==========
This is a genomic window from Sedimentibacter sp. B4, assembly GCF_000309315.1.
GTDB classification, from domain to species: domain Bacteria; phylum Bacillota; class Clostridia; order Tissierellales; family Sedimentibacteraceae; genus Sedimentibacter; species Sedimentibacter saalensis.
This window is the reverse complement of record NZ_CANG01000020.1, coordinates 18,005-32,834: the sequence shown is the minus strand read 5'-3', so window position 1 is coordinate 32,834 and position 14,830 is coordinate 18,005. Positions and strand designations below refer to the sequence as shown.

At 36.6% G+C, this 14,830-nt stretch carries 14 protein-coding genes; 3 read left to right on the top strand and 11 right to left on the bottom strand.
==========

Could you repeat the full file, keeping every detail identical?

This is a genomic window from Sedimentibacter sp. B4, assembly GCF_000309315.1.
GTDB classification, from domain to species: domain Bacteria; phylum Bacillota; class Clostridia; order Tissierellales; family Sedimentibacteraceae; genus Sedimentibacter; species Sedimentibacter saalensis.
This window is the reverse complement of record NZ_CANG01000020.1, coordinates 18,005-32,834: the sequence shown is the minus strand read 5'-3', so window position 1 is coordinate 32,834 and position 14,830 is coordinate 18,005. Positions and strand designations below refer to the sequence as shown.

At 36.6% G+C, this 14,830-nt stretch carries 14 protein-coding genes; 3 read left to right on the top strand and 11 right to left on the bottom strand.